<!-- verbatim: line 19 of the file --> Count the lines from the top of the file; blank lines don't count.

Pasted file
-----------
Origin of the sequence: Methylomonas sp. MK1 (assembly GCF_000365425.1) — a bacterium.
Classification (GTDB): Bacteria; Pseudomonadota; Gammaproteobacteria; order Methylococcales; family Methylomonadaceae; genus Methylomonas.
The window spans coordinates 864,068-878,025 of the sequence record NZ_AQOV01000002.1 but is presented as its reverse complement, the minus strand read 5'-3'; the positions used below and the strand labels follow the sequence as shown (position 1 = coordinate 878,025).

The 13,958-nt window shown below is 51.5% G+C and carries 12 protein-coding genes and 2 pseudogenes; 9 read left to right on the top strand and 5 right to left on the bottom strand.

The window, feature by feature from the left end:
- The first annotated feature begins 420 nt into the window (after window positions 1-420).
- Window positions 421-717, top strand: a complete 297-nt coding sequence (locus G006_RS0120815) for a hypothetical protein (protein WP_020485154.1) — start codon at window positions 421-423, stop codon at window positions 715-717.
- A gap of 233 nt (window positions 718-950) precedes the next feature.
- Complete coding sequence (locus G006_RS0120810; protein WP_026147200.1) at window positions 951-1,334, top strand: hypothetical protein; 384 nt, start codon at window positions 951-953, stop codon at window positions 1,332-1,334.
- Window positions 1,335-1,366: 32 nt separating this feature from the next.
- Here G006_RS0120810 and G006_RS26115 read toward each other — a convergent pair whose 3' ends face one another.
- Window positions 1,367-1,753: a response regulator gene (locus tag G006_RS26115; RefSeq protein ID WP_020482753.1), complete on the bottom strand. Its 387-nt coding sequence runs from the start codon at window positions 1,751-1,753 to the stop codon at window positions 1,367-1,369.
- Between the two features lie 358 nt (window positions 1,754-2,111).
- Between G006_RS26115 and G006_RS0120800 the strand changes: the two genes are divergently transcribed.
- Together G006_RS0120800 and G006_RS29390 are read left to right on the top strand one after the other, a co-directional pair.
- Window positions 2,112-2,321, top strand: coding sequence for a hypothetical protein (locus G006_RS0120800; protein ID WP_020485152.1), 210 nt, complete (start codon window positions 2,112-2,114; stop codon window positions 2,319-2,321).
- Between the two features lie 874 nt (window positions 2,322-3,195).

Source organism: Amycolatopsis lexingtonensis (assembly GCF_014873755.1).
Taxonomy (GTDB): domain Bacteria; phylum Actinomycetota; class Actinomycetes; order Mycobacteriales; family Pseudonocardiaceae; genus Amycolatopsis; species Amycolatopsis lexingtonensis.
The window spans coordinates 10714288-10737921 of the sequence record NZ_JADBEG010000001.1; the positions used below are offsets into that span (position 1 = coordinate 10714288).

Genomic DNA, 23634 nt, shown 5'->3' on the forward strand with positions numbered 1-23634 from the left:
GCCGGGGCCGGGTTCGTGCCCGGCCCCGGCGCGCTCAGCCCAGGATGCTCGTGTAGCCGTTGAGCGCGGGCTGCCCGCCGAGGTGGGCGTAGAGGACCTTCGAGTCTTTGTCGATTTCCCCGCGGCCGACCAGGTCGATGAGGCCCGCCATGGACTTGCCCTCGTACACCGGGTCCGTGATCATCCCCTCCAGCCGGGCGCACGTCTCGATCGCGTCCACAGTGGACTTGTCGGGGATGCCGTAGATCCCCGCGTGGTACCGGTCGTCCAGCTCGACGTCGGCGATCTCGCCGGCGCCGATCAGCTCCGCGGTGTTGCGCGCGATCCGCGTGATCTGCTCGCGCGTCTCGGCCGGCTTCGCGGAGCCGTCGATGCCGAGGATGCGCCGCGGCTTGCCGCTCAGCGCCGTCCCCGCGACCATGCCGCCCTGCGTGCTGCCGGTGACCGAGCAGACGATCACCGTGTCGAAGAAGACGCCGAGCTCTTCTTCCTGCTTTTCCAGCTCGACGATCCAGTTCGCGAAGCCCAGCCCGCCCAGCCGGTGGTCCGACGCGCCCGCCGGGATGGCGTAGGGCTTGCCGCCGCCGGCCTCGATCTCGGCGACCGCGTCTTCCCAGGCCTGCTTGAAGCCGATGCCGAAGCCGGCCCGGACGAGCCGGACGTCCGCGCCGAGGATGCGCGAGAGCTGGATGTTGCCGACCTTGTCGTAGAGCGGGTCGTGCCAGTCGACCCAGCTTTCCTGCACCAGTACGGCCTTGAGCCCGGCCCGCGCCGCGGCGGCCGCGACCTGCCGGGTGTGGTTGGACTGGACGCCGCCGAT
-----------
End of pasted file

Taxonomy (GTDB): domain Bacteria; phylum Actinomycetota; class Actinomycetes; order Mycobacteriales; family Pseudonocardiaceae; genus Amycolatopsis; species Amycolatopsis lexingtonensis.